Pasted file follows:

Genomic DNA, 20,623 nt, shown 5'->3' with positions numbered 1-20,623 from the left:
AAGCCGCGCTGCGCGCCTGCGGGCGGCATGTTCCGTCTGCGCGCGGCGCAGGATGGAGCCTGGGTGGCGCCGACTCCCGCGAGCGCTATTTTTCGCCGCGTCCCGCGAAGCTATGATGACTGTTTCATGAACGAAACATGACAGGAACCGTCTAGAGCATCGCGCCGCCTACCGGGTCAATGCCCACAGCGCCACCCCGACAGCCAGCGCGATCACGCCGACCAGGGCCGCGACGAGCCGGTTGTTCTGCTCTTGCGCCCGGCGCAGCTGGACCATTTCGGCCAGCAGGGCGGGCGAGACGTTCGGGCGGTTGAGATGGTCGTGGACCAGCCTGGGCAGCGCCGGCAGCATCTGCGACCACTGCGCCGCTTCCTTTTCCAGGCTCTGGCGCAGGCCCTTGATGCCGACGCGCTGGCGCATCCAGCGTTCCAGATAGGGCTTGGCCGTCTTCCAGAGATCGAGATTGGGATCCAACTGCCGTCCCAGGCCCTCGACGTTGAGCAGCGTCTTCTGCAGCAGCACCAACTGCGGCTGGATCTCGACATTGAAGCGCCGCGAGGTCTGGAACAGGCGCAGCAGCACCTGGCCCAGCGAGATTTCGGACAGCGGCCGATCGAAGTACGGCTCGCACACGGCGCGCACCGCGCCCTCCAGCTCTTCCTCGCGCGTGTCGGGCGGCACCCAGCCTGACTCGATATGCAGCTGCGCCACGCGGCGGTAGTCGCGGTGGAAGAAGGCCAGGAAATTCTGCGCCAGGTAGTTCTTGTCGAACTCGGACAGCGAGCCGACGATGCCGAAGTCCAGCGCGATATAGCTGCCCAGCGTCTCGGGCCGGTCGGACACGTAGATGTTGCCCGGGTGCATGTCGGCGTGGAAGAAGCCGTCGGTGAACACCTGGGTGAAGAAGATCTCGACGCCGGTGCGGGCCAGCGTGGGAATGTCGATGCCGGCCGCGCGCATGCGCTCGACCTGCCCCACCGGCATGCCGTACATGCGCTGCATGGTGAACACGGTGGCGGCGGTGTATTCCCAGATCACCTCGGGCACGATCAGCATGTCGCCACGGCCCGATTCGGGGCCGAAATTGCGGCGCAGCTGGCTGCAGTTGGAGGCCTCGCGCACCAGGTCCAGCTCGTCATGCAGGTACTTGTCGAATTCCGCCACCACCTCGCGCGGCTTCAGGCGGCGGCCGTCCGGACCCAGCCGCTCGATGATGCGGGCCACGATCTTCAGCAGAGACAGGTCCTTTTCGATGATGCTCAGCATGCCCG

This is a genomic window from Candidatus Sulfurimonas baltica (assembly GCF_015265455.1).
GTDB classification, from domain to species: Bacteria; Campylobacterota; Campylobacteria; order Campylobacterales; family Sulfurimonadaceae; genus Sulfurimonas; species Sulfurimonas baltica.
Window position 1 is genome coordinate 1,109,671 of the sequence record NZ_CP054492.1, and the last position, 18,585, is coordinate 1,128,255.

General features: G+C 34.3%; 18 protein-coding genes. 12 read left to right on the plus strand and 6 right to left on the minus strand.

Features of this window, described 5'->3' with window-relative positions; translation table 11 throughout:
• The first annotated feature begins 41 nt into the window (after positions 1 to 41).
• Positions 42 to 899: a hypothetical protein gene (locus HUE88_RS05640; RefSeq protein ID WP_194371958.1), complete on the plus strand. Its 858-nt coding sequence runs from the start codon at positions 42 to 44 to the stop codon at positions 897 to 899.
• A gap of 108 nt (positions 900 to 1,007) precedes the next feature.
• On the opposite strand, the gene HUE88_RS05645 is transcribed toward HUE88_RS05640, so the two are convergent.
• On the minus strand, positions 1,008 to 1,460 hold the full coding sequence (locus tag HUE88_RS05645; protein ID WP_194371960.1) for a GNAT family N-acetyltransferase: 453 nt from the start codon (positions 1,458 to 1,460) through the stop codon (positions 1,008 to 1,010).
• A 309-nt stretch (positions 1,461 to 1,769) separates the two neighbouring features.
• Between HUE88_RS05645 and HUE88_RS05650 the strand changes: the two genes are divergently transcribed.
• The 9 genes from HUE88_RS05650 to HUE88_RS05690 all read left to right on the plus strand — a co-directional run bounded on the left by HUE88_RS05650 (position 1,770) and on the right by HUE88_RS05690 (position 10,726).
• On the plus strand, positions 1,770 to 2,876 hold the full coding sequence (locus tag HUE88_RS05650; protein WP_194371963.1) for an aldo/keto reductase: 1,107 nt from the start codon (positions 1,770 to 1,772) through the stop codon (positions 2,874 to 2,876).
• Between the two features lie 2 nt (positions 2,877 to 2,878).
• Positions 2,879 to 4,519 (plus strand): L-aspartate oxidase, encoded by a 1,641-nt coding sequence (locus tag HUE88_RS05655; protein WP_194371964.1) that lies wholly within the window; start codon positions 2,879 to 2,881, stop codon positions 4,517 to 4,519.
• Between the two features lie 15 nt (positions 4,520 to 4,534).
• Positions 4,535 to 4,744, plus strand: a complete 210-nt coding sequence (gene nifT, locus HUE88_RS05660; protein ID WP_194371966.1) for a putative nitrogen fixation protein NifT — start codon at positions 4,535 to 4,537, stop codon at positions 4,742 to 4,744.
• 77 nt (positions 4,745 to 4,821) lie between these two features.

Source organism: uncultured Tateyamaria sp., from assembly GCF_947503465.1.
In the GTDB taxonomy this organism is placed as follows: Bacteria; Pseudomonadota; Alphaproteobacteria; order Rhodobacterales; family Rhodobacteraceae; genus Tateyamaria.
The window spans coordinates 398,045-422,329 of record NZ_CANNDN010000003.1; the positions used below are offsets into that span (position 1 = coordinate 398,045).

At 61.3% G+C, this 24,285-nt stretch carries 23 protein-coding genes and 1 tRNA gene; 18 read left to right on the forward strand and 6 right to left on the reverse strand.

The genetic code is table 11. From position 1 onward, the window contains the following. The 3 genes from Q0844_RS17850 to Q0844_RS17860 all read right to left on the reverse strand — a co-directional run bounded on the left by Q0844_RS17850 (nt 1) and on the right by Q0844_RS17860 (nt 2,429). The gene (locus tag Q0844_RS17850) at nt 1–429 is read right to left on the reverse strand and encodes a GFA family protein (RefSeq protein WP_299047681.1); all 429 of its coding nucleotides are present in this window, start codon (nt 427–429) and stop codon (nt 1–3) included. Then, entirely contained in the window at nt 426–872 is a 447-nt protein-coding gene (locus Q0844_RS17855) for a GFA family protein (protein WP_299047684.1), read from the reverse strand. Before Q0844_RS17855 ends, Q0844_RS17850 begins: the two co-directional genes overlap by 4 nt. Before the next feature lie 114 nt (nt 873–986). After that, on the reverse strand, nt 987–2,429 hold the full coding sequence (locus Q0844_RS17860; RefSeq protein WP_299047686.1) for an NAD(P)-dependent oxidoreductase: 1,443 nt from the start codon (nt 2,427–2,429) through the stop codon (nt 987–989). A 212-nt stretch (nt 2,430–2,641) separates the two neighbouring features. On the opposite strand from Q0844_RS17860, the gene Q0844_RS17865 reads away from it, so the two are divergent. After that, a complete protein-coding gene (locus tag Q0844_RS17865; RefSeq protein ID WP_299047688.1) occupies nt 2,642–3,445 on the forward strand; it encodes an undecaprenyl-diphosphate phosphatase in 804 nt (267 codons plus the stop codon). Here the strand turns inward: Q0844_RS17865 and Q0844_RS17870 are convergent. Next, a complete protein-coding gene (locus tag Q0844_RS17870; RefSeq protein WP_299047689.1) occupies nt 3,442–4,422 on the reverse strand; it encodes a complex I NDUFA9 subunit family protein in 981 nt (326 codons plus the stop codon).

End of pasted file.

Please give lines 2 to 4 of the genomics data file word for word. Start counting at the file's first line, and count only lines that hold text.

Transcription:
AAGCCGCGCTGCGCGCCTGCGGGCGGCATGTTCCGTCTGCGCGCGGCGCAGGATGGAGCCTGGGTGGCGCCGACTCCCGCGAGCGCTATTTTTCGCCGCGTCCCGCGAAGCTATGATGACTGTTTCATGAACGAAACATGACAGGAACCGTCTAGAGCATCGCGCCGCCTACCGGGTCAATGCCCACAGCGCCACCCCGACAGCCAGCGCGATCACGCCGACCAGGGCCGCGACGAGCCGGTTGTTCTGCTCTTGCGCCCGGCGCAGCTGGACCATTTCGGCCAGCAGGGCGGGCGAGACGTTCGGGCGGTTGAGATGGTCGTGGACCAGCCTGGGCAGCGCCGGCAGCATCTGCGACCACTGCGCCGCTTCCTTTTCCAGGCTCTGGCGCAGGCCCTTGATGCCGACGCGCTGGCGCATCCAGCGTTCCAGATAGGGCTTGGCCGTCTTCCAGAGATCGAGATTGGGATCCAACTGCCGTCCCAGGCCCTCGACGTTGAGCAGCGTCTTCTGCAGCAGCACCAACTGCGGCTGGATCTCGACATTGAAGCGCCGCGAGGTCTGGAACAGGCGCAGCAGCACCTGGCCCAGCGAGATTTCGGACAGCGGCCGATCGAAGTACGGCTCGCACACGGCGCGCACCGCGCCCTCCAGCTCTTCCTCGCGCGTGTCGGGCGGCACCCAGCCTGACTCGATATGCAGCTGCGCCACGCGGCGGTAGTCGCGGTGGAAGAAGGCCAGGAAATTCTGCGCCAGGTAGTTCTTGTCGAACTCGGACAGCGAGCCGACGATGCCGAAGTCCAGCGCGATATAGCTGCCCAGCGTCTCGGGCCGGTCGGACACGTAGATGTTGCCCGGGTGCATGTCGGCGTGGAAGAAGCCGTCGGTGAACACCTGGGTGAAGAAGATCTCGACGCCGGTGCGGGCCAGCGTGGGAATGTCGATGCCGGCCGCGCGCATGCGCTCGACCTGCCCCACCGGCATGCCGTACATGCGCTGCATGGTGAACACGGTGGCGGCGGTGTATTCCCAGATCACCTCGGGCACGATCAGCATGTCGCCACGGCCCGATTCGGGGCCGAAATTGCGGCGCAGCTGGCTGCAGTTGGAGGCCTCGCGCACCAGGTCCAGCTCGTCATGCAGGTACTTGTCGAATTCCGCCACCACCTCGCGCGGCTTCAGGCGGCGGCCGTCCGGACCCAGCCGCTCGATGATGCGGGCCACGATCTTCAGCAGAGACAGGTCCTTTTCGATGATGCTCAGCATGCCCG

This is a genomic window from Candidatus Sulfurimonas baltica (assembly GCF_015265455.1).
GTDB classification, from domain to species: Bacteria; Campylobacterota; Campylobacteria; order Campylobacterales; family Sulfurimonadaceae; genus Sulfurimonas; species Sulfurimonas baltica.